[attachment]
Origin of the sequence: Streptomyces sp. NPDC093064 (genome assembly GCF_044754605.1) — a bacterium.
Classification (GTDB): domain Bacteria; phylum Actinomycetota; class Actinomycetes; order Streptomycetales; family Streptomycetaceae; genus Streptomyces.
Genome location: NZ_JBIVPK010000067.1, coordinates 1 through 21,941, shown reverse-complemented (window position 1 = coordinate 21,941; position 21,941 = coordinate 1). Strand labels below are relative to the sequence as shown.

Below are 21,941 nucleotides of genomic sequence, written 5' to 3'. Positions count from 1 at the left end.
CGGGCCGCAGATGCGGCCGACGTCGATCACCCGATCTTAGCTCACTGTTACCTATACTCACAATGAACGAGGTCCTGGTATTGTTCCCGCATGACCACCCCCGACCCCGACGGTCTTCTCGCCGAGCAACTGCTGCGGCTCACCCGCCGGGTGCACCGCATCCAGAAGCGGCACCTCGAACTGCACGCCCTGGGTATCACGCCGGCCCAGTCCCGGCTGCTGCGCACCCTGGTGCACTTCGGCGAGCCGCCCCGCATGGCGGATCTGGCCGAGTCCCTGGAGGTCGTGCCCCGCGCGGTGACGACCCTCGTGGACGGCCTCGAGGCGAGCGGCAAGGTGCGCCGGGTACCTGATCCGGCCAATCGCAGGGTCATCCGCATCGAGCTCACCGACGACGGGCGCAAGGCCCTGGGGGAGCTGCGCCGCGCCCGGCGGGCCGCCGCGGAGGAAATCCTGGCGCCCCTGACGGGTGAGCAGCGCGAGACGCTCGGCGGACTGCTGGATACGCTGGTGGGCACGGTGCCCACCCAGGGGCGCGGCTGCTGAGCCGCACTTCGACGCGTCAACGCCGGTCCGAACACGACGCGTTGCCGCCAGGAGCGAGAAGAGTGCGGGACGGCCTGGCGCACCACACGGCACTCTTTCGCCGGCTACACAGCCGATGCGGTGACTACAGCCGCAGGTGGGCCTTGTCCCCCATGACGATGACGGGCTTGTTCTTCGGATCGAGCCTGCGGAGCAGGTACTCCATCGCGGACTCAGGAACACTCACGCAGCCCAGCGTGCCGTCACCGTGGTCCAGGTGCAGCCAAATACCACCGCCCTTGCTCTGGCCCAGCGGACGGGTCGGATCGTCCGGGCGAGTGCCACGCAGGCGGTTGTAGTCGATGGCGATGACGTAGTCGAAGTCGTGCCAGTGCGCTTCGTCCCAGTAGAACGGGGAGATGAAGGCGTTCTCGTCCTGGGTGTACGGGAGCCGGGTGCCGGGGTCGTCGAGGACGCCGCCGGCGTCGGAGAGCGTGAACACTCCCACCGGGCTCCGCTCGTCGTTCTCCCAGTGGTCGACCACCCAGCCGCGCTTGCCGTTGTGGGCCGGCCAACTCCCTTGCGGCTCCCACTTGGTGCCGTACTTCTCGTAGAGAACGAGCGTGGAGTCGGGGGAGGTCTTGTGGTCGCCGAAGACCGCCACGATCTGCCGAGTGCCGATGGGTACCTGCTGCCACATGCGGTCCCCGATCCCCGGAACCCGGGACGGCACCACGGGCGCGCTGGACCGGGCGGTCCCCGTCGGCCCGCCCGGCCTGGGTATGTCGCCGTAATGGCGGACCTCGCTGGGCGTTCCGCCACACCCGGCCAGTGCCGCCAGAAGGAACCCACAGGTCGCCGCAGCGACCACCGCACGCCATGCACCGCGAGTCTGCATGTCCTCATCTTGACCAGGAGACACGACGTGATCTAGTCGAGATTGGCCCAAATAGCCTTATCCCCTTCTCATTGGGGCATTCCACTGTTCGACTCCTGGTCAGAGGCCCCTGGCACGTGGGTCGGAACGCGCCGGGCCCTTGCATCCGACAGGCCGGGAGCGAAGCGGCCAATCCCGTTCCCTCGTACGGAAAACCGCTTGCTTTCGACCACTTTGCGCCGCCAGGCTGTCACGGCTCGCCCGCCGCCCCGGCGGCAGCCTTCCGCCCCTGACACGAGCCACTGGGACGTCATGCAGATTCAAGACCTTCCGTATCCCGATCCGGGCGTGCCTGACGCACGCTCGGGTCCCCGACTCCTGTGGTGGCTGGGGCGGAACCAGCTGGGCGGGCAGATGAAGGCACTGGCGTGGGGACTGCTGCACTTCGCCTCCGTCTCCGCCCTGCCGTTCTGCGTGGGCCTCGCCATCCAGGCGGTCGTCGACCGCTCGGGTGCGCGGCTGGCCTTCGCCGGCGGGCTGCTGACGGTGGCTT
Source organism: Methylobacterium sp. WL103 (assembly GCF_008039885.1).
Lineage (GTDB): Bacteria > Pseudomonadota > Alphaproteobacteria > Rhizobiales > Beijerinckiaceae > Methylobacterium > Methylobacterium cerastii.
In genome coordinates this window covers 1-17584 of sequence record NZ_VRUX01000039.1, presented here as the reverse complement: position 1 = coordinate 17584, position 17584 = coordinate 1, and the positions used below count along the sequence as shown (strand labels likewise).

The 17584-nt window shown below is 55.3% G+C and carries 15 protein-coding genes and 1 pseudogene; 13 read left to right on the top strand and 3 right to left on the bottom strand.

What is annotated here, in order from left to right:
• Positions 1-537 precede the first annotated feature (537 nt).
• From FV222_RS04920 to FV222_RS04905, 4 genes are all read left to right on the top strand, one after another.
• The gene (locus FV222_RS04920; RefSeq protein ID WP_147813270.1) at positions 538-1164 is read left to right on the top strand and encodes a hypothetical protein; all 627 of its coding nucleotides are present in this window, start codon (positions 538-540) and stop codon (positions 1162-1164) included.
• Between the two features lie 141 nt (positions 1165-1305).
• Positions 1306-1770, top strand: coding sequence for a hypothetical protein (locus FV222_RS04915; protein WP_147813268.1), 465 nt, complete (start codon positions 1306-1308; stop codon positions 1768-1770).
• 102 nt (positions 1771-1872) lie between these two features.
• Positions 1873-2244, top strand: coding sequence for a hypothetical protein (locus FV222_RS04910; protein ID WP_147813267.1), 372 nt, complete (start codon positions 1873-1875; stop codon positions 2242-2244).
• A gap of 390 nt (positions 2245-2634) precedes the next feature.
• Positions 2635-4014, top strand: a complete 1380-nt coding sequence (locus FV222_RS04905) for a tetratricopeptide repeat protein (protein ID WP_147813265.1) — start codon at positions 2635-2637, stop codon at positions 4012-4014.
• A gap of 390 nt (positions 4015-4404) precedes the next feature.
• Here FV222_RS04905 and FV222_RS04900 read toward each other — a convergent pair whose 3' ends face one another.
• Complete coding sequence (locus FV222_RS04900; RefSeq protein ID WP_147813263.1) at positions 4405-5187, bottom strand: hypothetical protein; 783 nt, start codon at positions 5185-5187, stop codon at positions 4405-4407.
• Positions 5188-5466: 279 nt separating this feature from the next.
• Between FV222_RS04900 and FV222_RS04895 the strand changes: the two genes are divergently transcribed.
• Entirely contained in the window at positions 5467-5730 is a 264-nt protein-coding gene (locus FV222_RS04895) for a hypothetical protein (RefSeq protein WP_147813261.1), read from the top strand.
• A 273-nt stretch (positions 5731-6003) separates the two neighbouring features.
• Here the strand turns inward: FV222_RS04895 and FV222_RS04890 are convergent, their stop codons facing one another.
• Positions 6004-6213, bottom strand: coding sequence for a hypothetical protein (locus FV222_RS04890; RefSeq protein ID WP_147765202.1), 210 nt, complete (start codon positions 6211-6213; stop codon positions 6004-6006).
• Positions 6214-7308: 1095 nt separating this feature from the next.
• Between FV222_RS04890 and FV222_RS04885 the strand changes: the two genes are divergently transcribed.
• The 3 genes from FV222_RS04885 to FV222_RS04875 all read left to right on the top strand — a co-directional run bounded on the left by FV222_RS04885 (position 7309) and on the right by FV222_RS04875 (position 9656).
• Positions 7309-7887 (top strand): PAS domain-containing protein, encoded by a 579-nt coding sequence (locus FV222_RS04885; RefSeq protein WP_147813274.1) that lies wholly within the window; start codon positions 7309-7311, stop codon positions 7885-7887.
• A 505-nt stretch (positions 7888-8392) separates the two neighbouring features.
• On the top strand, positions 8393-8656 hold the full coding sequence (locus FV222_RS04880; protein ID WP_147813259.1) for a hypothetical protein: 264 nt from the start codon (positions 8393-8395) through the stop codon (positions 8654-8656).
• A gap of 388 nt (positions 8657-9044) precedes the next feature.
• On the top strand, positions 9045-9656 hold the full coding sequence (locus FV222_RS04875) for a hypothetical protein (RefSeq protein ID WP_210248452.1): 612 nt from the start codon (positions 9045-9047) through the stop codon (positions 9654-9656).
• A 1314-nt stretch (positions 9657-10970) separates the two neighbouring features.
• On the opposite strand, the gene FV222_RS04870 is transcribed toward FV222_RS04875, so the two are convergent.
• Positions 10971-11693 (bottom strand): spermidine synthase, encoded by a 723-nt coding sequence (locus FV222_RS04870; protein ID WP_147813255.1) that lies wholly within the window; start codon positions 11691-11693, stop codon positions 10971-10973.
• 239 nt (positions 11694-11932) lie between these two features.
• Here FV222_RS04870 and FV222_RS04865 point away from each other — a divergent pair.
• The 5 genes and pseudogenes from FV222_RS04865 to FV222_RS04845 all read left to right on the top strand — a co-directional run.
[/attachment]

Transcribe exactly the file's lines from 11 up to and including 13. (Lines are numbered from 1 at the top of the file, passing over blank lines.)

• Positions 1-537 precede the first annotated feature (537 nt).
• From FV222_RS04920 to FV222_RS04905, 4 genes are all read left to right on the top strand, one after another.
• The gene (locus FV222_RS04920; RefSeq protein ID WP_147813270.1) at positions 538-1164 is read left to right on the top strand and encodes a hypothetical protein; all 627 of its coding nucleotides are present in this window, start codon (positions 538-540) and stop codon (positions 1162-1164) included.